In a significant stride towards enhancing youth participation in agribusiness, the Zimbabwe Farmers Union (ZFU) successfully concluded its “learn and share” programme in Mashonaland Central.
The initiative, spearheaded by the youth wing of ZFU, provides a platform for young people involved in the agribusiness value chain to share success stories and address challenges in the country’s ever-growing agriculture sector.
The programme, launched last year, aims to create a safe and open space for dialogue among young farmers. This unique approach encourages participants to engage in discussions over food and drink, with each farmer bringing produce from their current agricultural endeavours.
The latest session of “learn and share” took participants to Vale Farm in Bindura, owned by Tafadzwa Zimonte, who serves as the Youth and Mashonaland Central Secretary for ZFU. The farm spans 72 hectares of seed maize, 45 hectares of soya beans, and includes a diverse range of livestock such as cattle, pigs, and goats.
Zimonte and his wife, a jovial young couple with three children, exemplify the success stories emerging from the youth engagement in agribusiness. Their utilisation of various farming activities, including animal husbandry diversification, highlights the potential for youth-driven innovations in the agriculture sector.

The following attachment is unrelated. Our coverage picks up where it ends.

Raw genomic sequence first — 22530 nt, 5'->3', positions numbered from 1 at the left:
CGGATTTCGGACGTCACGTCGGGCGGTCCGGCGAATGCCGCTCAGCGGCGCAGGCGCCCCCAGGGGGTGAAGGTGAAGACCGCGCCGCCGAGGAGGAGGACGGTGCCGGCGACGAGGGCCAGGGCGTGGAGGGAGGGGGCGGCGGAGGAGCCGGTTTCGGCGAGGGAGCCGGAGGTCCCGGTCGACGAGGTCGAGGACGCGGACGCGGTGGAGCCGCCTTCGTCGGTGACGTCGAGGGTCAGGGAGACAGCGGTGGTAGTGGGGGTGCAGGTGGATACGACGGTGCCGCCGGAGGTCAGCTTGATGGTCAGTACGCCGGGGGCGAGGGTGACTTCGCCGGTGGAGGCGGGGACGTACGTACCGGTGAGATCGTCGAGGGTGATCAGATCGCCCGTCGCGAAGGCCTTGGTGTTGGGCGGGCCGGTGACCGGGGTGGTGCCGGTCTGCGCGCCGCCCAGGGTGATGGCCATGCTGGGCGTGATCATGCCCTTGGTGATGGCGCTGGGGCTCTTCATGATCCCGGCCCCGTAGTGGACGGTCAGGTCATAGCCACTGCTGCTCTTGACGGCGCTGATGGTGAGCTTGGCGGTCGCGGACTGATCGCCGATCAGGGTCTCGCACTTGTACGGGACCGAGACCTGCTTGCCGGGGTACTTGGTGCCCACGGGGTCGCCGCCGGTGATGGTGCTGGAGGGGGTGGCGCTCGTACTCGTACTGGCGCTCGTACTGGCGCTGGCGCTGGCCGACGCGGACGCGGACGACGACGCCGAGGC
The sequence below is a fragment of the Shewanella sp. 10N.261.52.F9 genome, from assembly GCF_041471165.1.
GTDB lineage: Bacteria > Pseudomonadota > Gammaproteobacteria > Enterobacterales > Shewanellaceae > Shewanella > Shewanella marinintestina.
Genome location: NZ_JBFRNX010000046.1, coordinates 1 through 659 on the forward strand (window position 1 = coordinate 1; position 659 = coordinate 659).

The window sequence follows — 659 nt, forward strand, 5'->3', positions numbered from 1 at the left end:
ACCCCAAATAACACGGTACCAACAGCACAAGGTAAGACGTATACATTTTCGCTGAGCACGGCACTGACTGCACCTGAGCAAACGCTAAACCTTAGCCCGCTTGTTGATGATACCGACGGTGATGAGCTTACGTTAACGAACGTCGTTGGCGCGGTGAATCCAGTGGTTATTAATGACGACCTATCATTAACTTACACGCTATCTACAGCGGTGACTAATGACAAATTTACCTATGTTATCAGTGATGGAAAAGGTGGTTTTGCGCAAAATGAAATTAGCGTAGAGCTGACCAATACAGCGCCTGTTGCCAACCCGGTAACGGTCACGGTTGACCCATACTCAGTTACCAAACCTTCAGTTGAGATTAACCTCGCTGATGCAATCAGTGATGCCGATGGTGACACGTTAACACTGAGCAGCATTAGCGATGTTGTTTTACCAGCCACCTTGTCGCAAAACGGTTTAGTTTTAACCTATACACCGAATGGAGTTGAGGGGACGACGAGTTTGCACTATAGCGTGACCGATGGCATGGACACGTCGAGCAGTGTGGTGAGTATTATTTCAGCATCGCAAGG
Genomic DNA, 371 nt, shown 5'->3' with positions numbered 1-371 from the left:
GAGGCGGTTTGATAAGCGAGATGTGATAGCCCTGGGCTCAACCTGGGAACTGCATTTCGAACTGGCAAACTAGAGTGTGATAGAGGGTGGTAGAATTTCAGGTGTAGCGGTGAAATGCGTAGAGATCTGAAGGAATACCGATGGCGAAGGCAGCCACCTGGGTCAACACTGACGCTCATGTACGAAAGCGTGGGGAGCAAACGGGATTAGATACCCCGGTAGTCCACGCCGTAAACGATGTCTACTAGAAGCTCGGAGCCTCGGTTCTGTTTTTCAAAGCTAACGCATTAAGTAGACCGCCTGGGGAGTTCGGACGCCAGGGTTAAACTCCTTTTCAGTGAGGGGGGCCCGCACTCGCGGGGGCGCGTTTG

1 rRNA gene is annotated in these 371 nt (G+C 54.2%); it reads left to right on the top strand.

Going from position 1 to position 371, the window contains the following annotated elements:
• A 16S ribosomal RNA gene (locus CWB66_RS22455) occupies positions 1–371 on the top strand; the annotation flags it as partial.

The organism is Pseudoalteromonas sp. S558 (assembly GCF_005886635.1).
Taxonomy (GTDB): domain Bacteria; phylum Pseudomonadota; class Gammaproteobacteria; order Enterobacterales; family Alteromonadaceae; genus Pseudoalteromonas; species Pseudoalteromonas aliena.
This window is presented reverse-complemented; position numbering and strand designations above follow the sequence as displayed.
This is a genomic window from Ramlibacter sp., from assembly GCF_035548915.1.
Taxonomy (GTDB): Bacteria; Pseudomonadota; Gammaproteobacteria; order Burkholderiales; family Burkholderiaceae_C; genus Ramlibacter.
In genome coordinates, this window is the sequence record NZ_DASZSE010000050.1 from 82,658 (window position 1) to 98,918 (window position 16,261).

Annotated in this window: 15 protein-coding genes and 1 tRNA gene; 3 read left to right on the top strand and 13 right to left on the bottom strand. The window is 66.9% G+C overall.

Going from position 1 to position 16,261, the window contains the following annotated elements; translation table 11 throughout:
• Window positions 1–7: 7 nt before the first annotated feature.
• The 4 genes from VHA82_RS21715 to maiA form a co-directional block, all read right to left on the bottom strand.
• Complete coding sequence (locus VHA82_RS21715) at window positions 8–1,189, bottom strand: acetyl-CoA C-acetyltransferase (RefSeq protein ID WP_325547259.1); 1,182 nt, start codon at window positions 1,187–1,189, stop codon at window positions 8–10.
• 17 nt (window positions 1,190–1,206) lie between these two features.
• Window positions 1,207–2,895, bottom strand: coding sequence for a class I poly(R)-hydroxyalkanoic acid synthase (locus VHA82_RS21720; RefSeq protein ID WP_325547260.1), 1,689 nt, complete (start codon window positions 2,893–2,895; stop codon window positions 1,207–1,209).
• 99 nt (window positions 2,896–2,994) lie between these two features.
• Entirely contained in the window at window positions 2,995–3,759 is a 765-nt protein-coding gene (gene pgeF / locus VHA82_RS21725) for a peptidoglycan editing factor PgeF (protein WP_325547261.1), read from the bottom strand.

Addressing the issue of food security, Joshua Zinzombe, Chairperson of Zimbabwe Farmers Union’ young farmers division in Mashonaland Central, emphasised the vital role of young people in the agribusiness space. ZFU aims to contribute to the Zimbabwean government’s national development strategy 1 (NDS1), focusing on improving self-sufficiency and securing the country’s status as the regional breadbasket of Africa.
“The robust participation of young people in agribusiness can change the trajectory of food security in Zimbabwe and Africa as a whole,” stated Zinzombe in a LinkedIn post. He underscored ZFU’s commitment to supporting NDS1, with the primary goal of increasing food security from the current level of 45% to 100% and reducing food insecurity from 59% in 2020 to less than 10% by 2025.
The “learn and share” programme is just one of the initiatives ZFU is undertaking to mobilise farmers across the country in alignment with government’s 2030 vision. The recently launched fish farming project in Mashonaland Central is testament to the union’s dedication to transforming agribusiness and improving the lives of young farmers.
Acknowledging the impact of climate change on agriculture, ZFU is championing climate-friendly methods. The focus on fish farming, with its low methane gas emissions, aligns with the global effort to combat climate change and ensures sustainable food security in Zimbabwe.
As the “learn and share” programme gains momentum, it is expected to play a crucial role in empowering young farmers, fostering innovation, and contributing to the overarching goal of a prosperous and empowered upper-middle-income society in Zimbabwe by 2030.